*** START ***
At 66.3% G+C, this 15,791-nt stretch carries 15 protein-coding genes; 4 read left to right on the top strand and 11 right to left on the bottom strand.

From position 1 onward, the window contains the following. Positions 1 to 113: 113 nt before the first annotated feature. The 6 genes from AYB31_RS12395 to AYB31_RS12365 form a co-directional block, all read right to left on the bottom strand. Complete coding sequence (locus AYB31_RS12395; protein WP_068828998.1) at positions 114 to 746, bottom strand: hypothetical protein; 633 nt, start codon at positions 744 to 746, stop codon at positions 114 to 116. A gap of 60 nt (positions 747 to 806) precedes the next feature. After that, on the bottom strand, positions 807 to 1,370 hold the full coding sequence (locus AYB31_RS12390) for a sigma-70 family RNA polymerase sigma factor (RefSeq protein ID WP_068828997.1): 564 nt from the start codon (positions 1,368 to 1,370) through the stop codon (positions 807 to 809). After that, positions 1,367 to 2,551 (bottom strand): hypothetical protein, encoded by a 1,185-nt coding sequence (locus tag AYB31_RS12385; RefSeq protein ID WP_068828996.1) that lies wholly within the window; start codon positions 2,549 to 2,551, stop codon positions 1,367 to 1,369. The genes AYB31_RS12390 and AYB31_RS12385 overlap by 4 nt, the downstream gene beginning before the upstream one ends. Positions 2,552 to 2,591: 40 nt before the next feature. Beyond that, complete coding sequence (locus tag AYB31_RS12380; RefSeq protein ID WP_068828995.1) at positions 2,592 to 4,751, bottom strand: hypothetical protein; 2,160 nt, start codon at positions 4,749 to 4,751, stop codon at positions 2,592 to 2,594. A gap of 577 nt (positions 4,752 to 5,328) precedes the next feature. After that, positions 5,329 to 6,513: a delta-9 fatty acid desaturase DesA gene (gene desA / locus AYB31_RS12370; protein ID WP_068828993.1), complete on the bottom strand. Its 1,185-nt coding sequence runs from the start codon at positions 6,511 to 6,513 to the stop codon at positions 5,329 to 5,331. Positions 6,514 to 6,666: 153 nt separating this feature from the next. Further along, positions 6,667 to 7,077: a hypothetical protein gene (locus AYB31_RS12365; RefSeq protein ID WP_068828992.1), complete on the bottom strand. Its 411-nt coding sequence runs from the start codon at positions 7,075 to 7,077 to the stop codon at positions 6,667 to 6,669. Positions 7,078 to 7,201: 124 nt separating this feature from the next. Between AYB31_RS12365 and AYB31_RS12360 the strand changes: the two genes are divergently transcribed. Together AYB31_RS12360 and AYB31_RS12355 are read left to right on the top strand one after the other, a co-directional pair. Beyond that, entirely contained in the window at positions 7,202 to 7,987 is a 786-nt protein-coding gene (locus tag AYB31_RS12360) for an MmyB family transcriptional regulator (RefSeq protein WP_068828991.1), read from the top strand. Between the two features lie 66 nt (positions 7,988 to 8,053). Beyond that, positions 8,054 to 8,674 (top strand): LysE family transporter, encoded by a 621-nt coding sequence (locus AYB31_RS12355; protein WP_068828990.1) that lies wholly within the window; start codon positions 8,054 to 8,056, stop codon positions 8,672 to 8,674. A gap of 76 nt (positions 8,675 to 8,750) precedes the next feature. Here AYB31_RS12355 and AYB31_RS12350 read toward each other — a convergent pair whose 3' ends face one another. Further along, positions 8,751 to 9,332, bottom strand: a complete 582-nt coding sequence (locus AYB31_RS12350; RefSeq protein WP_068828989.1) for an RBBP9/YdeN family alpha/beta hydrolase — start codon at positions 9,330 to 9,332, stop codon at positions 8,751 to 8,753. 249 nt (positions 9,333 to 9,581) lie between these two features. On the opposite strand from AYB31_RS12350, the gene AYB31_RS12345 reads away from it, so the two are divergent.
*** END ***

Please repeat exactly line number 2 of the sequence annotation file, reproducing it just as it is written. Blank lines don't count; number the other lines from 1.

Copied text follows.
From position 1 onward, the window contains the following. Positions 1 to 113: 113 nt before the first annotated feature. The 6 genes from AYB31_RS12395 to AYB31_RS12365 form a co-directional block, all read right to left on the bottom strand. Complete coding sequence (locus AYB31_RS12395; protein WP_068828998.1) at positions 114 to 746, bottom strand: hypothetical protein; 633 nt, start codon at positions 744 to 746, stop codon at positions 114 to 116. A gap of 60 nt (positions 747 to 806) precedes the next feature. After that, on the bottom strand, positions 807 to 1,370 hold the full coding sequence (locus AYB31_RS12390) for a sigma-70 family RNA polymerase sigma factor (RefSeq protein ID WP_068828997.1): 564 nt from the start codon (positions 1,368 to 1,370) through the stop codon (positions 807 to 809). After that, positions 1,367 to 2,551 (bottom strand): hypothetical protein, encoded by a 1,185-nt coding sequence (locus tag AYB31_RS12385; RefSeq protein ID WP_068828996.1) that lies wholly within the window; start codon positions 2,549 to 2,551, stop codon positions 1,367 to 1,369. The genes AYB31_RS12390 and AYB31_RS12385 overlap by 4 nt, the downstream gene beginning before the upstream one ends. Positions 2,552 to 2,591: 40 nt before the next feature. Beyond that, complete coding sequence (locus tag AYB31_RS12380; RefSeq protein ID WP_068828995.1) at positions 2,592 to 4,751, bottom strand: hypothetical protein; 2,160 nt, start codon at positions 4,749 to 4,751, stop codon at positions 2,592 to 2,594. A gap of 577 nt (positions 4,752 to 5,328) precedes the next feature. After that, positions 5,329 to 6,513: a delta-9 fatty acid desaturase DesA gene (gene desA / locus AYB31_RS12370; protein ID WP_068828993.1), complete on the bottom strand. Its 1,185-nt coding sequence runs from the start codon at positions 6,511 to 6,513 to the stop codon at positions 5,329 to 5,331. Positions 6,514 to 6,666: 153 nt separating this feature from the next. Further along, positions 6,667 to 7,077: a hypothetical protein gene (locus AYB31_RS12365; RefSeq protein ID WP_068828992.1), complete on the bottom strand. Its 411-nt coding sequence runs from the start codon at positions 7,075 to 7,077 to the stop codon at positions 6,667 to 6,669. Positions 7,078 to 7,201: 124 nt separating this feature from the next. Between AYB31_RS12365 and AYB31_RS12360 the strand changes: the two genes are divergently transcribed. Together AYB31_RS12360 and AYB31_RS12355 are read left to right on the top strand one after the other, a co-directional pair. Beyond that, entirely contained in the window at positions 7,202 to 7,987 is a 786-nt protein-coding gene (locus tag AYB31_RS12360) for an MmyB family transcriptional regulator (RefSeq protein WP_068828991.1), read from the top strand. Between the two features lie 66 nt (positions 7,988 to 8,053). Beyond that, positions 8,054 to 8,674 (top strand): LysE family transporter, encoded by a 621-nt coding sequence (locus AYB31_RS12355; protein WP_068828990.1) that lies wholly within the window; start codon positions 8,054 to 8,056, stop codon positions 8,672 to 8,674. A gap of 76 nt (positions 8,675 to 8,750) precedes the next feature. Here AYB31_RS12355 and AYB31_RS12350 read toward each other — a convergent pair whose 3' ends face one another. Further along, positions 8,751 to 9,332, bottom strand: a complete 582-nt coding sequence (locus AYB31_RS12350; RefSeq protein WP_068828989.1) for an RBBP9/YdeN family alpha/beta hydrolase — start codon at positions 9,330 to 9,332, stop codon at positions 8,751 to 8,753. 249 nt (positions 9,333 to 9,581) lie between these two features. On the opposite strand from AYB31_RS12350, the gene AYB31_RS12345 reads away from it, so the two are divergent.